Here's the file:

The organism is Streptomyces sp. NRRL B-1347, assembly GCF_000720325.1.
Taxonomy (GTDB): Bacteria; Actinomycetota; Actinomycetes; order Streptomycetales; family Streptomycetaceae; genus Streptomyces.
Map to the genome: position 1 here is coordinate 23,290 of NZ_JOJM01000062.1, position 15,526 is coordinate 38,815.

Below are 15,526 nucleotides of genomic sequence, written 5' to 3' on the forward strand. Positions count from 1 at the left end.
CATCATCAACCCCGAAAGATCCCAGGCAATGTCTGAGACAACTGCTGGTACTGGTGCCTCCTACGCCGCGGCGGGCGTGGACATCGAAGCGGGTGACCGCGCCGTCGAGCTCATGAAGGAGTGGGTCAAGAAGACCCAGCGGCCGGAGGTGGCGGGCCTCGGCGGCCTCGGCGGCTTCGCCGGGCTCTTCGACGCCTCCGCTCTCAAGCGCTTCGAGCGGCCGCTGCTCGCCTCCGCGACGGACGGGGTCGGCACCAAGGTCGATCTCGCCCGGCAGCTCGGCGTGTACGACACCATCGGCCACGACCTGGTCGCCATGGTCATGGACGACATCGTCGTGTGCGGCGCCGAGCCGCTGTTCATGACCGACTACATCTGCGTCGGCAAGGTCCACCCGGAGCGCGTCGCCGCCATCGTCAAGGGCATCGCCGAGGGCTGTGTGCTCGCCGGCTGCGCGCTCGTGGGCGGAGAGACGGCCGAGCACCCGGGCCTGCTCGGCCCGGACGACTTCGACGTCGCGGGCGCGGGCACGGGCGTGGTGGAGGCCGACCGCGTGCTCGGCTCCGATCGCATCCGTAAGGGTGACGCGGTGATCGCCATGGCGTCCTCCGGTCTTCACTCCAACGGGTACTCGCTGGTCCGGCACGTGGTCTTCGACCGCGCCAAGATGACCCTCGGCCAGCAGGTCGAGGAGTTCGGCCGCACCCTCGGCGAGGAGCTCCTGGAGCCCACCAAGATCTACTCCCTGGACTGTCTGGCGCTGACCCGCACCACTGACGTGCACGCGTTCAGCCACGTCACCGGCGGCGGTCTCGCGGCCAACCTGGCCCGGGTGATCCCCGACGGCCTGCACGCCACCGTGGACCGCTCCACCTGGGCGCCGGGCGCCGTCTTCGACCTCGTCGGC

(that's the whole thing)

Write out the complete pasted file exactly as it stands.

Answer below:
The organism is Streptomyces sp. NRRL B-1347, assembly GCF_000720325.1.
Taxonomy (GTDB): Bacteria; Actinomycetota; Actinomycetes; order Streptomycetales; family Streptomycetaceae; genus Streptomyces.
Map to the genome: position 1 here is coordinate 23,290 of NZ_JOJM01000062.1, position 15,526 is coordinate 38,815.

Below are 15,526 nucleotides of genomic sequence, written 5' to 3' on the forward strand. Positions count from 1 at the left end.
CATCATCAACCCCGAAAGATCCCAGGCAATGTCTGAGACAACTGCTGGTACTGGTGCCTCCTACGCCGCGGCGGGCGTGGACATCGAAGCGGGTGACCGCGCCGTCGAGCTCATGAAGGAGTGGGTCAAGAAGACCCAGCGGCCGGAGGTGGCGGGCCTCGGCGGCCTCGGCGGCTTCGCCGGGCTCTTCGACGCCTCCGCTCTCAAGCGCTTCGAGCGGCCGCTGCTCGCCTCCGCGACGGACGGGGTCGGCACCAAGGTCGATCTCGCCCGGCAGCTCGGCGTGTACGACACCATCGGCCACGACCTGGTCGCCATGGTCATGGACGACATCGTCGTGTGCGGCGCCGAGCCGCTGTTCATGACCGACTACATCTGCGTCGGCAAGGTCCACCCGGAGCGCGTCGCCGCCATCGTCAAGGGCATCGCCGAGGGCTGTGTGCTCGCCGGCTGCGCGCTCGTGGGCGGAGAGACGGCCGAGCACCCGGGCCTGCTCGGCCCGGACGACTTCGACGTCGCGGGCGCGGGCACGGGCGTGGTGGAGGCCGACCGCGTGCTCGGCTCCGATCGCATCCGTAAGGGTGACGCGGTGATCGCCATGGCGTCCTCCGGTCTTCACTCCAACGGGTACTCGCTGGTCCGGCACGTGGTCTTCGACCGCGCCAAGATGACCCTCGGCCAGCAGGTCGAGGAGTTCGGCCGCACCCTCGGCGAGGAGCTCCTGGAGCCCACCAAGATCTACTCCCTGGACTGTCTGGCGCTGACCCGCACCACTGACGTGCACGCGTTCAGCCACGTCACCGGCGGCGGTCTCGCGGCCAACCTGGCCCGGGTGATCCCCGACGGCCTGCACGCCACCGTGGACCGCTCCACCTGGGCGCCGGGCGCCGTCTTCGACCTCGTCGGC